What is Sleep Apnea?
WHAT YOU NEED TO KNOW
The full name of this sleep breathing disorder is Sleep Apnea-Hypopnea Syndrome or SAHS. It consists of repeated episodes of upper airway obstruction (UAO) that causes 10-30 second breathing pauses, known as apneas, during deep sleep.
WHY DOES IT HAPPEN?
In other words…
During sleep the muscles of the body, including those in the throat, relax. Because of this relaxation, the airway may become blocked, causing air to not flow normally.
When this happens and air does not flow through the airway for a few seconds, it is called apnea.
Each time an apnea occurs, there is a drop in oxygenation and the body reacts by forcing the lungs to search for air, causing transient awakenings or micro-wakenings.
This situation causes at the end of the night a fragmented and unrefreshing sleep.
Do I have sleep apnea?
A person who has long suffered from sleep apnea begins to experience a number of symptoms related to this sleep breathing disorder. It is not immediate, but usually occurs gradually. You may have been suffering for months, even years, from the consequences of having sleep apnea and not be aware of it.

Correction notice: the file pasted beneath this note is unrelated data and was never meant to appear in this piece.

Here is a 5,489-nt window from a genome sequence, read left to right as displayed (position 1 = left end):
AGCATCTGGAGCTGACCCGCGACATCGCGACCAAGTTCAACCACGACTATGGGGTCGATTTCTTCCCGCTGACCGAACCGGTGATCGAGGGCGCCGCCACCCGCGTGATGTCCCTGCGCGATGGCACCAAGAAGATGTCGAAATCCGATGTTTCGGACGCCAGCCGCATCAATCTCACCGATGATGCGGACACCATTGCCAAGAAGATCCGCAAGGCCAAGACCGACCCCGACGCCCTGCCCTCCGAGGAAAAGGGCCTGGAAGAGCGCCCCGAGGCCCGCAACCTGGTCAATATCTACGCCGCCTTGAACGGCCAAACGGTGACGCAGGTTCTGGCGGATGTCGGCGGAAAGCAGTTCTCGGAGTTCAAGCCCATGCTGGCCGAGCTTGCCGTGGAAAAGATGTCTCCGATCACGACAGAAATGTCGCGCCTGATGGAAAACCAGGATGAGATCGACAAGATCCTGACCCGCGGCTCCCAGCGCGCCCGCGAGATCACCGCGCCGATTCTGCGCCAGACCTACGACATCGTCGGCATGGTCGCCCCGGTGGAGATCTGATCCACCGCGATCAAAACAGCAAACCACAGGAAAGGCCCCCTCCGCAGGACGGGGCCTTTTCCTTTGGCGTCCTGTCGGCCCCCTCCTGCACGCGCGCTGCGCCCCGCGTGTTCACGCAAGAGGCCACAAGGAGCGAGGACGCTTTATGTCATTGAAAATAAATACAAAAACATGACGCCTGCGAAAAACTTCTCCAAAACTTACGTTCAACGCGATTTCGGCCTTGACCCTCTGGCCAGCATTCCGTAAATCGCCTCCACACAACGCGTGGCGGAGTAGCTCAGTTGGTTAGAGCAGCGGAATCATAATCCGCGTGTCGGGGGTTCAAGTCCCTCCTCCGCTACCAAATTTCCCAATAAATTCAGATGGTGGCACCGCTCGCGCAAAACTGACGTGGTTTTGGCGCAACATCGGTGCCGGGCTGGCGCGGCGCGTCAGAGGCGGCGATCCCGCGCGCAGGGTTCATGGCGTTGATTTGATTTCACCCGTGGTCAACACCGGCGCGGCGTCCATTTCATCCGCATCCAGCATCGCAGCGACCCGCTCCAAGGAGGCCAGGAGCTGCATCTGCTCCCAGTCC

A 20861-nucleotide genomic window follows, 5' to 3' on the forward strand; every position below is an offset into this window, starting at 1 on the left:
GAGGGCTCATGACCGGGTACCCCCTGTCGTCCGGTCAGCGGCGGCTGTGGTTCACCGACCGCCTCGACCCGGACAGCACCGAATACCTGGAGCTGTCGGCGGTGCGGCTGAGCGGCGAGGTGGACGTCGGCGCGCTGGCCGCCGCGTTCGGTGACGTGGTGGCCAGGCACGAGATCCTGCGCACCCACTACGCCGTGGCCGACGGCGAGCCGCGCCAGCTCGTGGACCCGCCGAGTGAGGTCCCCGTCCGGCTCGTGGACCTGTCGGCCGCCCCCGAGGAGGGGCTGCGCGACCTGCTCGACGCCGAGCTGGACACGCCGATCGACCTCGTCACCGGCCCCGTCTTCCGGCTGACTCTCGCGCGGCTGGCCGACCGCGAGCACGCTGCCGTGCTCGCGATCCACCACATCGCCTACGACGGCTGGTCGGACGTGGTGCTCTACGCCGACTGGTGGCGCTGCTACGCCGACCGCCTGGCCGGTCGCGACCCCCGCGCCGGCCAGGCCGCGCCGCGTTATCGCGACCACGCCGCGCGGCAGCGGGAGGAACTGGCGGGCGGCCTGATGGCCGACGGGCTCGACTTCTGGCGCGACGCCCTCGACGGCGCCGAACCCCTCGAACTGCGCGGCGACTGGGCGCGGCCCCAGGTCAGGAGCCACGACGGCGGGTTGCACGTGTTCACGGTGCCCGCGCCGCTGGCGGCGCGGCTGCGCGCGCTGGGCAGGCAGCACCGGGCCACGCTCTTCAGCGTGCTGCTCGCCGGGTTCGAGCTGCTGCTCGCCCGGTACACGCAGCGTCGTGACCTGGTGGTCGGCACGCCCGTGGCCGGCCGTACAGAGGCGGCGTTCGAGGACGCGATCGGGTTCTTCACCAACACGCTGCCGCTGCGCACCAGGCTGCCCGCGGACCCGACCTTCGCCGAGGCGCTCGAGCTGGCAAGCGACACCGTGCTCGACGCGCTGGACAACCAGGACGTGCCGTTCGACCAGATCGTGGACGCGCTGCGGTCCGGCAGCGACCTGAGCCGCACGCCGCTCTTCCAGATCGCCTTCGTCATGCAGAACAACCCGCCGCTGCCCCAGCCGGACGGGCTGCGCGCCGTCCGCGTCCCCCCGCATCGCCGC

Symptoms of sleep apnea
Daytime sleepiness in sedentary situations (working on the computer, watching TV, reading a book, etc.).
- Lack of concentration.
- Tiredness in the morning, even though patients are not usually aware that they have slept poorly or not at all.
- Headaches in the morning or during the day.
- Lack of reflexes in driving or professional activities.
- Dry mouth.
- Chronic fatigue.
- Nocturia, which is the urge to urinate that is experienced during the night.
- Mood disturbances.
Sleep apnea has negative consequences on the health of people who suffer from it. Suffering from sleep apnea for a long time has similar effects on the body as sleep deprivation and can have consequences that lead to more serious diseases.
High blood presure
Suffering from Depression
Hiperactivity in children’s cases
Swelling of body parts
Associated with the prevalence Alzheimer’s of and Parkinson’s.
Workplace and traffic accidents.
More premature aging of the skin.
Causes that generate it
The causes of the prevalence of sleep apnea are diverse, some intrinsic, motivated by some internal factor, and some extrinsic, when the factor that causes it is external. In adults, the most common risk factors for sleep apnea are:
Excess weight or obesity..
Physical, hereditary characteristics, such as a narrow airway or a wide neck.
- Posture during sleep.
- Menopause in women.
- Presence of allergies.
- Congestion of the upper tract.
- Alcohol and tobacco use.
- Consumption of certain medications.